I’ve been recently pondering on the role that creativity plays in a country’s cultural identity. Think of the countries you’ve traveled to… Many of them I’m sure, can be associated with a particular type of artistry or craft. Just think of Turkey and their kilims, Japan and woodblock printing, South American ikat weaving…
In many of these examples, these handcrafts are not just an outlet for creative expression (although that is true and important), but are also a way of holding and sharing stories and history. Many countries have little in the way of recorded written history, but have a rich culture of oral histories. And handcrafts and art play a vital role in recording these and allowing them to be shared and passed from one generation to the next.
Take East Timor (Timor-Leste as it is now known and referred to there), one of Australia’s closest neighbours and incongruously, the poorest nation in Asia and the Pacific. Timor Leste is a tiny country with a population of just over 1 million people. It faced oppressive rule until recently, and now is struggling to pull its people out of poverty.
Despite its tiny size, Timor Leste has over 35 languages spoken and fairly rough terrain, making it difficult to have a united recorded history, and making the use of traditional crafts all the more important. One of the most prevalent and important is the weaving of beautiful fabrics called ‘tais’ (pronounced ‘tie-iss’).
Between 2005 and 2007 I lived and worked in its capital Dili, and not surprisingly, I spent many an hour wandering through the markets which sold these beautiful fabrics. I also spent time with women in remote villages who were weaving them and witnessed the important role the weaving played in village life, and how the knowledge contained in its practice was being passed down from the grandmothers to the grandchildren.
I recently asked some questions to Taryn Lane, an Australian woman living in the Southern tip of East Timor and working with the Cooperative for Tais Culture and Sustainable Development (CTKDS).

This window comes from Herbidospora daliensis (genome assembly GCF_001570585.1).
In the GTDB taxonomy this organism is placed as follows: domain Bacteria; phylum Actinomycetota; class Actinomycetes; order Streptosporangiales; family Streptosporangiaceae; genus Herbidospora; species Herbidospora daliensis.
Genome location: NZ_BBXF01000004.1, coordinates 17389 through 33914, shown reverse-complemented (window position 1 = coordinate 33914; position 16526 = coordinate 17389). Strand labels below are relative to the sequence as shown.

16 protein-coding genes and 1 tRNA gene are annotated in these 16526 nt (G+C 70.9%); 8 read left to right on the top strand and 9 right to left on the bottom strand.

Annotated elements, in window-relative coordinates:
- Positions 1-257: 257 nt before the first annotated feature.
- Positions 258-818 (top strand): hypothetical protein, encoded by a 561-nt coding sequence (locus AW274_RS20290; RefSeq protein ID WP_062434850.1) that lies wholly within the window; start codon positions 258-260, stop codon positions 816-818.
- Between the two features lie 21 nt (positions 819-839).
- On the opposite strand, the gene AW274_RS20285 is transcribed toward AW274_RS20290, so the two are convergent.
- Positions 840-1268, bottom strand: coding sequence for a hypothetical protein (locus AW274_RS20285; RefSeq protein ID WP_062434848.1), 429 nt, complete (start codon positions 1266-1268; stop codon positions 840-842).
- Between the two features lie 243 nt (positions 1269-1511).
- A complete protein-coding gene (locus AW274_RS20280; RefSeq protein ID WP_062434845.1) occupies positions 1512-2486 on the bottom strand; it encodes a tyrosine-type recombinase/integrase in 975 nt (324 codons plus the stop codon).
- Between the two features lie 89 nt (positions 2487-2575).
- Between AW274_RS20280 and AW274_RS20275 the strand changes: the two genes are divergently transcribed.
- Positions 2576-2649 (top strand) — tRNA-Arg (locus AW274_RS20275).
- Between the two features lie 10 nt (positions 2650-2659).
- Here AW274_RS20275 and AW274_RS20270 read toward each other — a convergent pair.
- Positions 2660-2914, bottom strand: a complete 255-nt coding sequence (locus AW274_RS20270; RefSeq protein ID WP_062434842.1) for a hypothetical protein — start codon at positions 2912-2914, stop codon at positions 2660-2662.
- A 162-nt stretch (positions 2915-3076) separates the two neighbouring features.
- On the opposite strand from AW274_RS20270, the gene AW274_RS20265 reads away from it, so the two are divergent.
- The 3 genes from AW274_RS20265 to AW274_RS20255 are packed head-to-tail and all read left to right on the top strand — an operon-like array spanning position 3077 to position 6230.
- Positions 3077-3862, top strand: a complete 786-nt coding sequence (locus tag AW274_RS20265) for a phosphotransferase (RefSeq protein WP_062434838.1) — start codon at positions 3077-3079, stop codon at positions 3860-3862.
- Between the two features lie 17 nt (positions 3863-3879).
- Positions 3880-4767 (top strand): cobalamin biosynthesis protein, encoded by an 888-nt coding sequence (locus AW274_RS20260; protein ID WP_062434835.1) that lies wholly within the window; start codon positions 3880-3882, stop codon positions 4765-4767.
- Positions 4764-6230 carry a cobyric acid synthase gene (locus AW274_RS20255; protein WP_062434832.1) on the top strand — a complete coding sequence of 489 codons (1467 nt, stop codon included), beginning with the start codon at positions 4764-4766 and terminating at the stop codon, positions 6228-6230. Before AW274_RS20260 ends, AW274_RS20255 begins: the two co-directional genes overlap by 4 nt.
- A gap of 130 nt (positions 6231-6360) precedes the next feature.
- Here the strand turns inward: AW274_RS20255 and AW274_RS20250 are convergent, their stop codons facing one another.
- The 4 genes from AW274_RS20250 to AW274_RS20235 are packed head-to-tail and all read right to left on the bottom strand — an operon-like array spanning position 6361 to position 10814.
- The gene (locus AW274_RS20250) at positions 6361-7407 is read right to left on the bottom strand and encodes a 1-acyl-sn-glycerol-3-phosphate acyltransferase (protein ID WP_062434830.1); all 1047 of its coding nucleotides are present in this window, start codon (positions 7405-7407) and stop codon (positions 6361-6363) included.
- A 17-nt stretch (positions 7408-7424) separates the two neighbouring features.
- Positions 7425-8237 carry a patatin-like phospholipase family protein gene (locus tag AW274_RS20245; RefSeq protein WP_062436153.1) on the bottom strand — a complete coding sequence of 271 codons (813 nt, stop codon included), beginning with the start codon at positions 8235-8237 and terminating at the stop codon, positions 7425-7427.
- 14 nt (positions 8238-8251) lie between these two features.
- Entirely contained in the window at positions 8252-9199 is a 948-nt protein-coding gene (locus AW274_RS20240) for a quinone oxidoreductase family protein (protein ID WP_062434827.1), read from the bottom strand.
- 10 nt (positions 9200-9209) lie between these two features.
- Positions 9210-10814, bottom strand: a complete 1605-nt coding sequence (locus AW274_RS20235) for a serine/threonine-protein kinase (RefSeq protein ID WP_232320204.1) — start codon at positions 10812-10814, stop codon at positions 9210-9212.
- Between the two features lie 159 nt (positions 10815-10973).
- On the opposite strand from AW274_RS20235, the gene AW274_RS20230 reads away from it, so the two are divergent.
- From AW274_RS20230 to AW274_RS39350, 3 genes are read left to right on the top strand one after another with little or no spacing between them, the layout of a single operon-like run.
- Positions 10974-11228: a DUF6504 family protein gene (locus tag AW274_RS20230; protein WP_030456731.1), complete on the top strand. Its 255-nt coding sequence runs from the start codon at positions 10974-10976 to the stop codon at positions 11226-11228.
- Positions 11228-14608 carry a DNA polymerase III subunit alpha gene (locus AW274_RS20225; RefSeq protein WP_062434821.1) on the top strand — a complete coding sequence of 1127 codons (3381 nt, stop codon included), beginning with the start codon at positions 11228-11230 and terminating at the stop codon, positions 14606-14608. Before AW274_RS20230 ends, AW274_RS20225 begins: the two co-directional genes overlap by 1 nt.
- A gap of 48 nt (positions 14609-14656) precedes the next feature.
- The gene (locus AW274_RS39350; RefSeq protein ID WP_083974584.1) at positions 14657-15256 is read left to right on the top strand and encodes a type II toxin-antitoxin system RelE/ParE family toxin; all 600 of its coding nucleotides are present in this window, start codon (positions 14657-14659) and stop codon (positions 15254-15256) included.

Taryn writes (after several days of no electricity thanks to major storms!), “Tais weaving is the material expression of a rich living intangible cultural heritage of Timor Leste. Tais is the socio-cultural fabric of life that keeps women connected to their history, stories and ways of being”.
“Many women see weaving as a process of wellbeing and healing after many years of occupation. It is an unbroken thread over eras of rapid change and development. Creativity releases the burden of daily work for the women and connects them to a living heritage of cultural expression”.
“Many Timorese women will learn how to weave from an early age and are immersed in it as it relates to ritual and the cycles of nature. The harvesting of the cotton, the spinning, dyeing and weaving all follow the seasonal patterns of their local area. Each area has its own recipes and processes for the colouring of the cotton and there is a rich intact cultural heritage within East Timor around this".
"Tais are usually necessary for wedding dowries alongside buffalo and to become a weaver is often a rite of passage for many women prior to marriage. Each language group holds their own motifs and stories around the textiles and are a unique expression of who they are”.
The challenge now, for many countries including Timor Leste, is to ensure that these traditions are not lost and that the knowledge and skills are passed on to younger generations. Organisations such as CTKDS are assisting to do this by supporting young women as the next generation of leaders and using community co-operative enterprise models for income generation.
If you are in Australia, you can find out more through ETWA (East Timor Women Australia) and buy or sell the beautiful products that Timorese women make. You can also volunteer, assist in fundraising, take a tour to Timor and if you are really interested, apply for a long term position in Timor Leste!
Joanna Francis spends most of her time hanging out with her one year old son. But she also works for a children’s foundation and has recently started her own little business making baby quilts. Her house is a mess. In the past, Joanna has worked as an aid worker in several developing countries, and is passionate about the rights of women and children. You can visit her and her blog at www.miettehandmade.com